tv CNN Newsroom With Brooke Baldwin CNN September 18, 2014 11:00am-12:01pm PDT
the senate majority leader should make that decision. he's dodging it. he's not doing the right thing. they'll go on vacation later tonight or tomorrow. >> everyone has their own reasons for dodging it and none of them are good. >> that's it for me. i'll see you at 5:00 p.m. eastern in "the situation room." "newsroom" with brooke baldwin starts right now. all right, wolf. thank you so much. hi, everyone. i'm brooke baldwin. great to be with you on this thursday. let's begin with the president of the united states. president barack obama now has plan on the table to strike syria. the plan, part of the strategy to hit isis inside syria's borders. so far we know the house, house of representatives, has given the green light authorizing the u.s. military to train and equip moderate syrian rebels but so now this is all in the hands of the senate. u.s. secretary of state john kerry and defense secretary chuck hagel making that case to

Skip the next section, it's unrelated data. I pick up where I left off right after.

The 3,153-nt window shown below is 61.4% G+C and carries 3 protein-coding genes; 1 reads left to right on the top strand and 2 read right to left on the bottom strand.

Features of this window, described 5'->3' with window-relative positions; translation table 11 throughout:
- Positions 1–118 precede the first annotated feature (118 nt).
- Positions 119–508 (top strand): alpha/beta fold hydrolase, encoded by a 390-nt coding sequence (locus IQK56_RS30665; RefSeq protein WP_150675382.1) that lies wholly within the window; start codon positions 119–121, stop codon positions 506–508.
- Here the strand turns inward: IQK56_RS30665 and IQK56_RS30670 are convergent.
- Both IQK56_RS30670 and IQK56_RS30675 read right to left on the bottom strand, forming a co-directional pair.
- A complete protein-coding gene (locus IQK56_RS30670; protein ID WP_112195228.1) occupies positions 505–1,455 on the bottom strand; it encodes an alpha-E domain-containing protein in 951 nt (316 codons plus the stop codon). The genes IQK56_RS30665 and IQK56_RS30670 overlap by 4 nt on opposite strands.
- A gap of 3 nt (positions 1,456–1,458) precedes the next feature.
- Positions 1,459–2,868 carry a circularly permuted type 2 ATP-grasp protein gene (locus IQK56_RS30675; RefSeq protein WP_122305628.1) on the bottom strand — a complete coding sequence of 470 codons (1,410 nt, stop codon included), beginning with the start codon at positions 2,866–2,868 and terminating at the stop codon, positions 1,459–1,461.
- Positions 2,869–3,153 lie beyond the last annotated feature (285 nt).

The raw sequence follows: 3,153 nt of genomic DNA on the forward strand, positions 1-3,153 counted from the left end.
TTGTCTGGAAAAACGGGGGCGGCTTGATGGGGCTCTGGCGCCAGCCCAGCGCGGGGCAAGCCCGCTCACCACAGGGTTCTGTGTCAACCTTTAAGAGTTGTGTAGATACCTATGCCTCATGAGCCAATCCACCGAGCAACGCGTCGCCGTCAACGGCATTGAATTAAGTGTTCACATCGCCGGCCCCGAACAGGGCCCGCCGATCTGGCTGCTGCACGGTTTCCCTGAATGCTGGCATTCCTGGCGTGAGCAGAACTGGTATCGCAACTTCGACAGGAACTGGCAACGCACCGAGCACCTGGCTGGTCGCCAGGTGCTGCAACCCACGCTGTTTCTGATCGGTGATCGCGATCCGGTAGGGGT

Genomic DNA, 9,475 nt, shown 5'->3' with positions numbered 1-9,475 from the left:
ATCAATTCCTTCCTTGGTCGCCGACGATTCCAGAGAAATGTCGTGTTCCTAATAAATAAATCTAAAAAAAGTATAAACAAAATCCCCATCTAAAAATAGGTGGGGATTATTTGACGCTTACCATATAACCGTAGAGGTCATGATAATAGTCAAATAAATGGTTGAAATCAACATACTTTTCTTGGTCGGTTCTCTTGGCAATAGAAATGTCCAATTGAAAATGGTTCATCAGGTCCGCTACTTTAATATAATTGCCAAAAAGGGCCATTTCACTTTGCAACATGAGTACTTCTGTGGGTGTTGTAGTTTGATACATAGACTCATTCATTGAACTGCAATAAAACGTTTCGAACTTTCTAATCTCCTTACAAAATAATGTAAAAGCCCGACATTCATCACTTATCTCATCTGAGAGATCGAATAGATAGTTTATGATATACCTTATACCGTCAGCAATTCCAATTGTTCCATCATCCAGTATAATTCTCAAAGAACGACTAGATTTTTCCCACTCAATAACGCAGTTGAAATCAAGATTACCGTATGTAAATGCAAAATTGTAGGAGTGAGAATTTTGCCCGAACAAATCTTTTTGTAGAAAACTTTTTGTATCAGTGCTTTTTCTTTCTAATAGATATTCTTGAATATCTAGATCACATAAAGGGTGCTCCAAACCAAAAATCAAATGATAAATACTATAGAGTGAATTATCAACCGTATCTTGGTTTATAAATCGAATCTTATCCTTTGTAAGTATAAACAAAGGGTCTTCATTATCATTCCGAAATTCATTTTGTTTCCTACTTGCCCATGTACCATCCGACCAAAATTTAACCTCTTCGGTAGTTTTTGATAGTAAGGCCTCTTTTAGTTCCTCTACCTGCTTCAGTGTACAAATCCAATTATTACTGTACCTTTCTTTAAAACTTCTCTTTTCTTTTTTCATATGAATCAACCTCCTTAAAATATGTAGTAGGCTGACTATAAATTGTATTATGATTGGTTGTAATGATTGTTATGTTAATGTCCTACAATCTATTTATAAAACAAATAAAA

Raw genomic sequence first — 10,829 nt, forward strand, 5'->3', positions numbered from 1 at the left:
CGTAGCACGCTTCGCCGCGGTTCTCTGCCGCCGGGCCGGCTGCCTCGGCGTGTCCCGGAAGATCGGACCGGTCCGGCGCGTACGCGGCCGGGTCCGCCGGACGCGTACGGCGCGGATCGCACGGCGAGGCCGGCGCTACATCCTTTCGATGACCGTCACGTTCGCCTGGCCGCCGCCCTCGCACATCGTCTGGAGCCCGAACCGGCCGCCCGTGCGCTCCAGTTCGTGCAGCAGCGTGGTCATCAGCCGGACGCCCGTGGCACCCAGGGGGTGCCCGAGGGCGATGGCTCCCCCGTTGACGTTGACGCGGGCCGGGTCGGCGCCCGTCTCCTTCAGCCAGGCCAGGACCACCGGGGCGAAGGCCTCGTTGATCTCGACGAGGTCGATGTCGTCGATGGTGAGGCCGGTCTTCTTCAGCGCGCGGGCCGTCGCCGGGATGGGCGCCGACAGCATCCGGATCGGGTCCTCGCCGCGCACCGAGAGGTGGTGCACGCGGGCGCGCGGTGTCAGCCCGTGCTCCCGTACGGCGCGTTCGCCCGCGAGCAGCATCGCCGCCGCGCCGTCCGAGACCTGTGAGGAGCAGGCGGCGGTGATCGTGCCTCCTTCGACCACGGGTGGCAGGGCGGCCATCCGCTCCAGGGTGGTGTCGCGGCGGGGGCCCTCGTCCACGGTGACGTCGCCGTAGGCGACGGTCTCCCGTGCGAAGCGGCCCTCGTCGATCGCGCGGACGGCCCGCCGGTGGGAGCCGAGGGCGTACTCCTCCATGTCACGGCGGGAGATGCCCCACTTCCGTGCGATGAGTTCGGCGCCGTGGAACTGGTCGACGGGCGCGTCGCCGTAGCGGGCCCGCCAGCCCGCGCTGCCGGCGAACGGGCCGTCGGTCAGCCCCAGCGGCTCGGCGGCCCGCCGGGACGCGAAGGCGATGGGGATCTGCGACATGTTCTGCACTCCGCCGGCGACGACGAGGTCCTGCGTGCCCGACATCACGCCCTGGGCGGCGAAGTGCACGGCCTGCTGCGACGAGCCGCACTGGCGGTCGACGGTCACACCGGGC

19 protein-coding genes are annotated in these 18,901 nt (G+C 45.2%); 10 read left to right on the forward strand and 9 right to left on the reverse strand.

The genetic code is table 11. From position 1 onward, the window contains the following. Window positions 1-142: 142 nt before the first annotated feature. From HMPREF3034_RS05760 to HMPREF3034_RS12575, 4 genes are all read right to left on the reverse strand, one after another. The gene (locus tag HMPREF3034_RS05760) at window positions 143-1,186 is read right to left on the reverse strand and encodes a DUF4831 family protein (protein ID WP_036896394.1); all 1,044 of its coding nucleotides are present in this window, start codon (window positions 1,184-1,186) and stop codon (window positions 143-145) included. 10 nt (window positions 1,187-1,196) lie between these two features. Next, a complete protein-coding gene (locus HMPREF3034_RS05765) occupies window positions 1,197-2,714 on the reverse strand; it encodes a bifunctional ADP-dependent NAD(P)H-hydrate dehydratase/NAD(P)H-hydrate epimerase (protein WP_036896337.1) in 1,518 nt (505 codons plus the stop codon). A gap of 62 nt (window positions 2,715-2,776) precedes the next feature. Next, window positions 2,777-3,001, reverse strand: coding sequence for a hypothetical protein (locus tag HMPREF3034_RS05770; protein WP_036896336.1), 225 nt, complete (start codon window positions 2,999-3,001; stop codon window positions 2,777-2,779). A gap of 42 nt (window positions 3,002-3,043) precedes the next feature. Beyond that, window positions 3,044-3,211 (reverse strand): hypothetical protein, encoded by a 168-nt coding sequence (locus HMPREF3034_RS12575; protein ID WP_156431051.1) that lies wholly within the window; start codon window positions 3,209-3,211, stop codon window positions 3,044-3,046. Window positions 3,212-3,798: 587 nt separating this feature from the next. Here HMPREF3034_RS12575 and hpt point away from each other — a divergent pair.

lawmakers. >> the package of answers that we will provide tactical and more advanced training. as these forces prove their effectiveness on the battlefield, we would be prepared to provide increasingly sophisticated types of assistance to the most trusted commanders and capable forces. the goal is not to achieve numerical parity with isil but to ensure that moderate syrian forces are superior fighters. >> all of this as the isis threat reaches beyond syria, beyond iraq because right now we're learning about yet another horrifying plot by isis. this one to recruit people to target a random citizen and behead them in public. a plan authorities are calling a "demonstration killing" designed to shock and to horrify. the details coming out of australia, one of america's